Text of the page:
I have tried writing 72 to the TWBR but no joy, can you suggest how I can get this value to stick/take effect?

Edit: My first chip giving me 100Khz is right... but reading the TWBR of that is giving me 0. Which makes me think writing TWBR will do nothing. I cant seem to find the code for the TWI library? Would there be anything in their to help?

Thanks.

Bit of a wild goose chase that TWBR. I was stupidly checking it/writing it before i called Wire.begin();

Here is the call from twi_init which is called by Wire.begin() to set TWBR. TWBR = ((CPU_FREQ / TWI_FREQ) - 16) / 2;

Checking TWBR after this occurs gives me the magic 72! Only this happens on both chips, the new one is still giving me the wrong clock of 200Khz. Argh :-?

Okay… Ignoring the fact that this is totally wrong, setting 152 as the TWBR value would give me a value of 50Khz. Infact after checking with a scope it gives me my desired frequency of 100Khz, so something is definatly wrong with I2C here.

I decided to push on as I’d got a 100Khz clock and try and push some data though… i think my data is very off. I dont know how long a pulse takes on the dataline, but most of them on my scope are 20us, I would assume they should be very close to 10us for the clock to work? (The clock being 10us??)

Anyone know better than I why i have to increase my TWBR to get 100Khz?

In order to get the right TWI baudrate, you will also need to configure the prescaler as follows.

  cbi(TWSR, TWPS0);
  cbi(TWSR, TWPS1);
  TWBR=72;

So to check the configuration, you need to print both the TWSR and TWBR registers.

TWSP0 is bit0 and TWSP1 is bit1 of TWSR. Both are 0 which selects "1" as prescaler.

The formula for determining TWI clock frequency is as follows:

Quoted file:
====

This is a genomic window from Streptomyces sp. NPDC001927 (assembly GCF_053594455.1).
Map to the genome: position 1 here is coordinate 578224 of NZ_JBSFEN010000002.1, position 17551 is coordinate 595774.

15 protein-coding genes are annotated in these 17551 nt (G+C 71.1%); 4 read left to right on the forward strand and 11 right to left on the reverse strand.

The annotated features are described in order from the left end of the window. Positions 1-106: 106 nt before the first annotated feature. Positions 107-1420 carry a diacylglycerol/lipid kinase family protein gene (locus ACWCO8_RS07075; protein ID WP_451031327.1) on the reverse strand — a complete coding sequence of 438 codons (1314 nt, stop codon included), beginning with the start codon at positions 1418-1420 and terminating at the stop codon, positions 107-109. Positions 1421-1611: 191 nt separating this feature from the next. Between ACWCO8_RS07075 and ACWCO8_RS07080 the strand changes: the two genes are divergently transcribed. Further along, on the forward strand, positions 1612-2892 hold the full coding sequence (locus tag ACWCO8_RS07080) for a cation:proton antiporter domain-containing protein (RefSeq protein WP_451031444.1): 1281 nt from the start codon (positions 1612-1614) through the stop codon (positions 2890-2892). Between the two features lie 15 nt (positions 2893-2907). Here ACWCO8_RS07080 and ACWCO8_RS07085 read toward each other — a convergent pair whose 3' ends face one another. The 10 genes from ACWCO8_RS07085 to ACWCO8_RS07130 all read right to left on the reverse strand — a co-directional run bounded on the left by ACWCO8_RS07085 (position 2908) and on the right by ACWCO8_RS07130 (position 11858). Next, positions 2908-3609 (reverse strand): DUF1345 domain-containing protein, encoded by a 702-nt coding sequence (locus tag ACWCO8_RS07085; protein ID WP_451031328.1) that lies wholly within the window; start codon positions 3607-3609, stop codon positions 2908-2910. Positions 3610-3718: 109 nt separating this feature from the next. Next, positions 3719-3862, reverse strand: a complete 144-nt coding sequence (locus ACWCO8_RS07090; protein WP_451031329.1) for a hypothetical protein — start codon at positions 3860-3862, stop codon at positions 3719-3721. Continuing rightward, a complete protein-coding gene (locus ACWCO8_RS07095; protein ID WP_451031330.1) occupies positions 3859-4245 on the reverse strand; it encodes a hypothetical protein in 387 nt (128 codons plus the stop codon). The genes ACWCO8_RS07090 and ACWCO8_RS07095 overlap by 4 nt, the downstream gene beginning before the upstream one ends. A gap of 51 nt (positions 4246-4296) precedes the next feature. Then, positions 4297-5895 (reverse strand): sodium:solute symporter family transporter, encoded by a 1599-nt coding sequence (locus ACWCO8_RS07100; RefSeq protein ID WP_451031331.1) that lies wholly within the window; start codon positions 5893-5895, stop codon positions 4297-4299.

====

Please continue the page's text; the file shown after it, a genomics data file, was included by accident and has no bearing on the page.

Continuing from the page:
SCL freq = CPU freq / (16 +2 * TWBR * Prescaler)

E.g. SCL = 16MHz / (16 + 2 * 72 * 1) = 100kHz

Suppose the prescaler is not set to 1 the next available option is 4, which to me doesn't explain OPs situation.

BenF,

Thank you, my prescaler is set to 1. Or (TWSR = 11111000).

Having set TWBR to 152 I now get a 100Khz pulse on the Clock Line.

My data appears to be correct, checking on my oscilliscope I see the data bits I expect (7 bit address, write bit, ACK bit).

The ACK bit is getting pulled down for my EEPROM but not for my motor controller... which makes me think I bust the motor controller at the same time as my original chip =(

Thanks for the help though. I will ring my supplier in the morning to see if they have any ideas. I really cant make head nor tale of the clock problem cause the data appears to be right!!

Suppose the prescaler is not set to 1 the next available option is 4, which to me doesn't explain OPs situation.

True.

I belive I burnt out the data line (SDA) on my arduino 328 chip (dont know how).

You may want to double/triple check your wiring - things to check include:

  • Use short wires for SCL/SDA (at least for testing)